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s.s.Britannia's lifeboat No.7.
s.s.Britannia's lifeboat No.7.

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Hugh Ferguson



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Registered: September 2006
Posts: 5,535
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As the 38 survivors from the s.s. Britannia, having landed in Sao Luis, North Brazil, were recovering from their incredible ordeal of 1535 sea miles in No.7 boat, people were so incredulous that 82 had originally abandoned the sinking ship that a trial was made to see if it could be simulated.
They only succeeded in getting 74 of Sao Luis's inhabitants into the boat!
· Date: Mon, 31 December 07 · Views: 749
· Filesize: 134.3kb, 134.4kb · Dimensions: 900 x 578 ·
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Ngaio 62

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Registered: July 2005
Location: Wellington, NZ
Posts: 1,726
Tue, 1 January 08 15:02

That's quite a lifeboat!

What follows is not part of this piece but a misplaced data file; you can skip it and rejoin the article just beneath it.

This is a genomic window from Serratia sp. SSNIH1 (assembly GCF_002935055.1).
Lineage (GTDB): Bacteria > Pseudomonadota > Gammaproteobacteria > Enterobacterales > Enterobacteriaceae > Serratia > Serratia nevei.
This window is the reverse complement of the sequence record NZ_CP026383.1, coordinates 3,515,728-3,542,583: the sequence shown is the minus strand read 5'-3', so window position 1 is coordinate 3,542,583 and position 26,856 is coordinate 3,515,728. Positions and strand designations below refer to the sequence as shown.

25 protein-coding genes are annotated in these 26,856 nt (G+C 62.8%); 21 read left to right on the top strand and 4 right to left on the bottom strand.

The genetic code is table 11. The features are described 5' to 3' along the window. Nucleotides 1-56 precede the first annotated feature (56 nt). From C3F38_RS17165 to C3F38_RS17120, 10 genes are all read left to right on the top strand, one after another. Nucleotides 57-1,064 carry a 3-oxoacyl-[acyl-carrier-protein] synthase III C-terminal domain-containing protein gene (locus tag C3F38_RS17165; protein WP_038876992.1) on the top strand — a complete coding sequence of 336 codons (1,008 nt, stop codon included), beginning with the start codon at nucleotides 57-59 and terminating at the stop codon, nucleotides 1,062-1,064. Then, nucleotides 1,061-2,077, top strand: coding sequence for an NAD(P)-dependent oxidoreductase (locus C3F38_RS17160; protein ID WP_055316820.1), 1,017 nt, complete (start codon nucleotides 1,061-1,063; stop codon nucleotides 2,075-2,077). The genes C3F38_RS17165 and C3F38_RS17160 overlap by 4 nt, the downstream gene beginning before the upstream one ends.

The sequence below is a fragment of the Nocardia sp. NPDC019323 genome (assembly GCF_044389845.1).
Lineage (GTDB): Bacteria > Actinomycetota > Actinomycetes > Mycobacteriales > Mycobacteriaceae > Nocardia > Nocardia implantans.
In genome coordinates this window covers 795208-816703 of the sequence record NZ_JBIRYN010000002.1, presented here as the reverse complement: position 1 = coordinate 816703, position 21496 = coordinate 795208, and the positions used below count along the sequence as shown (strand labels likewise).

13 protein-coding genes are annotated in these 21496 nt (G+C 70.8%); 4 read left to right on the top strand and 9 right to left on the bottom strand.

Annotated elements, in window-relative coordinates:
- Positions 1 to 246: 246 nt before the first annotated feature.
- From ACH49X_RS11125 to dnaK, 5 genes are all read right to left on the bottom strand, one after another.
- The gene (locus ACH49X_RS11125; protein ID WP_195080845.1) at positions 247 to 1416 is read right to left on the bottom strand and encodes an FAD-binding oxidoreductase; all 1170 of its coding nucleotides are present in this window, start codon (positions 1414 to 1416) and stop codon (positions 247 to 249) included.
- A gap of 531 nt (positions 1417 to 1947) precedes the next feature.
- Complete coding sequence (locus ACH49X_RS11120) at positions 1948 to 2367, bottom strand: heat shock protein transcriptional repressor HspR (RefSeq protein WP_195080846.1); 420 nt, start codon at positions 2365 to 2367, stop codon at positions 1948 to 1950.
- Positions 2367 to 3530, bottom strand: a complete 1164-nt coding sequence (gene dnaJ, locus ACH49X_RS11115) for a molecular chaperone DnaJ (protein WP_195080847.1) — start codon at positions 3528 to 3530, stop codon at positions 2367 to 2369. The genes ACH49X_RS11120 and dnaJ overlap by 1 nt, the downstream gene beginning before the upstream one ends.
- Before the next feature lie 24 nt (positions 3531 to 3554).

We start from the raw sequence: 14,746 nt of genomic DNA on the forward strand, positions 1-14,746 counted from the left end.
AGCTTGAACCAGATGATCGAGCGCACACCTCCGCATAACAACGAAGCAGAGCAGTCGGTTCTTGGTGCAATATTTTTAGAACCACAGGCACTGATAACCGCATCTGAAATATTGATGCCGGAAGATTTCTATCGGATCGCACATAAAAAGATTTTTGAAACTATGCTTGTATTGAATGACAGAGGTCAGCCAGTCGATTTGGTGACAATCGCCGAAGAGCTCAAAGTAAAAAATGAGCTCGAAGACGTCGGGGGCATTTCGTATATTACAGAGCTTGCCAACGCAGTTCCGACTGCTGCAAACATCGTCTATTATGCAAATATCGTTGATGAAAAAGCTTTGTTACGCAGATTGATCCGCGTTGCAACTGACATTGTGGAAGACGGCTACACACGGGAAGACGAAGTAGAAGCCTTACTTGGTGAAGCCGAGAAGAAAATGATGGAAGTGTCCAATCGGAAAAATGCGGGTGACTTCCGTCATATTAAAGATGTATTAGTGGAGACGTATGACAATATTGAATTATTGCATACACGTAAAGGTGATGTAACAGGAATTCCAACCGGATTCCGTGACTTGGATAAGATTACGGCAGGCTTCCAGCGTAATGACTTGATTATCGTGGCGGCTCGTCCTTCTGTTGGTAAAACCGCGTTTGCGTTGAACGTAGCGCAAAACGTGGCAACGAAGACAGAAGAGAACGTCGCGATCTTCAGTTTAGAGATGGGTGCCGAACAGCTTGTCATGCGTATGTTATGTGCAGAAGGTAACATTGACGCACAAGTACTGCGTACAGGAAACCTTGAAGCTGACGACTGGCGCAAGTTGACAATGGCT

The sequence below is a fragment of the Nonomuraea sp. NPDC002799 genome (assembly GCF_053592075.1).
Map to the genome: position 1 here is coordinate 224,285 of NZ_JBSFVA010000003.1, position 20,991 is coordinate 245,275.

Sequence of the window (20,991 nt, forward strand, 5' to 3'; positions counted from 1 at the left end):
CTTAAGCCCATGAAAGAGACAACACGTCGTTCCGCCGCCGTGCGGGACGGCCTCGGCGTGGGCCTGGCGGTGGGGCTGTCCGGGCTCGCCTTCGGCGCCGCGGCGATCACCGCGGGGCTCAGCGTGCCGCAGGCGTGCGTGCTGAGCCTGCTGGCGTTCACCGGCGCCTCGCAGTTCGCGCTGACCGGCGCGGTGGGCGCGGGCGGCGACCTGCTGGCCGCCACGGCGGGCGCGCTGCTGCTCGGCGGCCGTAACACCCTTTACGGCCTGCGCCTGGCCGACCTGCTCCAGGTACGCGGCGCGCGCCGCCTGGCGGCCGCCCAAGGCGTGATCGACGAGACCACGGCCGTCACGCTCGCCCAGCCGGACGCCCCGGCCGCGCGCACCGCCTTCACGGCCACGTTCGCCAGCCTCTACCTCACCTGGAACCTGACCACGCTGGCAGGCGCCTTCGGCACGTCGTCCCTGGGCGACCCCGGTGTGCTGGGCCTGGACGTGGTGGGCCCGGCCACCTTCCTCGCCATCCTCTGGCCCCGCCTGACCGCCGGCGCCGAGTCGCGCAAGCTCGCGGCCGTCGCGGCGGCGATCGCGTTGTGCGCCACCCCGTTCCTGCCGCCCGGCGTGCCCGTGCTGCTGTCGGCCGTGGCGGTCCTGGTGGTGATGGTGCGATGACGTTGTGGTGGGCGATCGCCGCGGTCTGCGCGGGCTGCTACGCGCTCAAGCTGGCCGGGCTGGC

all those men in it and all that freeboard.
I would have expected it to be low to the gunwales.

Martin
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Hugh Ferguson

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Registered: September 2006
Posts: 5,535
Tue, 1 January 08 15:51

Yes, Martin, that thought had occurred to me. Maybe, when they conducted the experiment they took the precaution of making sure, on safety grounds, that the boat was not fully afloat.
When they abandoned ship somebody recorded the free-board as being a mere 6 ins.. As, at that time, they had quite a bit of leakage from sundry shrapnel holes below the water-line, I think they were lucky to have that amount of free-board. Some brave soul managed to nail some "tingles" over them and swallowed a lot of salt water whilst doing it.
It was also recorded that one of the them objected to being ordered to bale on account of having been a passenger: he was soon told what would happen to him if he didn't!
There are a lot of references in the book that would be regarded these days as being very politically incorrect-so, though I'm tempted I had better forbear. The book was published 48 years ago and cost 27 which, at that time, was mighty expensive. I wonder if there are any still around, or, more interestingly, some descendants of those people who still have no knowledge of the book, and the fascinating photographs of their ancestors. Hugh.